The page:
I frequently receive calls from prospective clients who seek “training” of some sort. The requests include Lean overviews, problem-solving workshops, value stream mapping training, and the like. Targeted participants range from the frontlines to executives. But there are typically three problems during these calls.
- Unclear learning objectives. Much of the time when I ask, “What do you want the training participants to be able to do immediately following the training?,” I’m met with silence. After I probe a bit deeper, I’m usually able to articulate what I hear them asking for. It’s important for both learning providers and requestors to have a clear understanding of what the participants will gain from the learning activity. Without the goal in mind, it’s impossible to create curriculum that will deliver. Seeking clarity in this area often reveals the second issue.
- Unrealistic expectations. Most people are significantly off-base when it comes to determining what it will take to accomplish defined learning objectives. This is true even of the people in those departments that are dedicated to staff development, such as HR, OD and training. I spend much of my time in the early part of these calls delivering bad news: “What you seek is simply not possible in that timeframe and in this format.”
The education model that we’re indoctrinated into from pre-school forward has created the paradigm that learning takes place in a classroom. But while people can learn principles, theories, and the mechanics of performing a task in a classroom, the real learning occurs outside the classroom through applying content over and over. This is where practice comes in, which lead to the third problem in most development programs.
- No coach. Once outside the classroom, people need someone to turn to as they begin applying what they learned in the classroom. Even well-designed classroom activities are no match for the real world and, as the “student” begins experiencing different conditions (people, systems, issue complexity, etc.) than the classroom can provide, he will need someone at this side to provide guidance. Yet most training programs don’t provide for post-class coaching from a person who’s highly skilled is being developed. This is like taking one or two piano lessons and hoping to become a concert pianist with no additional guidance from a skilled pianist.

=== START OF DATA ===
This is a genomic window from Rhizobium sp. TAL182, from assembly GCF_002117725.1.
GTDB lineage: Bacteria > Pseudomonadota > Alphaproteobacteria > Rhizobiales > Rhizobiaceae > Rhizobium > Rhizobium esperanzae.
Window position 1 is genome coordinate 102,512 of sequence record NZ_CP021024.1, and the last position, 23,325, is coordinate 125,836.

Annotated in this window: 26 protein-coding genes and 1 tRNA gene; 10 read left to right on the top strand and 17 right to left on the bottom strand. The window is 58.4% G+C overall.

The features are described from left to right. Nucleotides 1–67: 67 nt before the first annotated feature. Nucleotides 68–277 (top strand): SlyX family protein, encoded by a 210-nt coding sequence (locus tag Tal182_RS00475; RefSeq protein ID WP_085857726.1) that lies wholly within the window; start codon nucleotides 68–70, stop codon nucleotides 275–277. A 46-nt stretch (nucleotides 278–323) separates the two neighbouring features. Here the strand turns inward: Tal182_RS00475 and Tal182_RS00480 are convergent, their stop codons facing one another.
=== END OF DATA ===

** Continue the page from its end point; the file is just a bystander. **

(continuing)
The following graphic from my book, The Outstanding Organization (p. 115) illustrates the nature of progressive learning from gaining awareness about a topic/skill to achieving mastery – a process that typically takes 10 years (10,000 hours of deliberate practice). So expecting high degrees of proficiency after classroom training–especially without engaging a coach to deepen learning–sets a learner up for failure. It’s disrespectful.
So what do I do with calls like this? And what should you do? First, recognize that classroom training does indeed have its place. It’s an efficient way to expose a lot of people to concepts quickly. But realize it’s limitations and provide “countermeasures” for this reality. Here are some specific suggestions:
- Coach requestors to help them clearly define learning objectives. Encourage them to complete sentences, such as: “At the conclusion of this session/workshop/program, participants will be able to….” Encourage them to use the term “development” (the end state) versus “training” (only one of many means to achieve the end).
- Match the length of the program to the learning objectives–or alter the learning objectives to match the time available for training. (The latter option occurred yesterday–the caller wanted to train improvement facilitators in two days; I helped him narrowing define learning objectives that are realistic for a two-day program (skill development in only 3 areas, not the 7 he originally asked for).
- Offer content that’s activity rich. There should be FAR more “doing” than “listening.” Application of concepts is key. Use multi-media as well. Project-based programs are ideal for teaching more complex skills such as problem-solving and improvement facilitation.
- Provide the means for immediate application. Workshop participants who learn the mechanics of value stream mapping in a classroom setting, for example, need to immediately create or lead the creation of a real value stream map.
- Provide virtual or onsite coaching for a period of time after classroom learning. The coach’s role is to support learners as they build confidence (which is a precondition for competence), answer technical questions, help learners navigate tricky real-world conditions, and challenge learners to deepen their understanding and skills.
I encourage you to comment, ask questions, etc. to get a dialogue going. Learning is THE most important performance improvement and people development goal there is. And participating in that process is the most important responsibility there is. Let’s all vow to get better at it.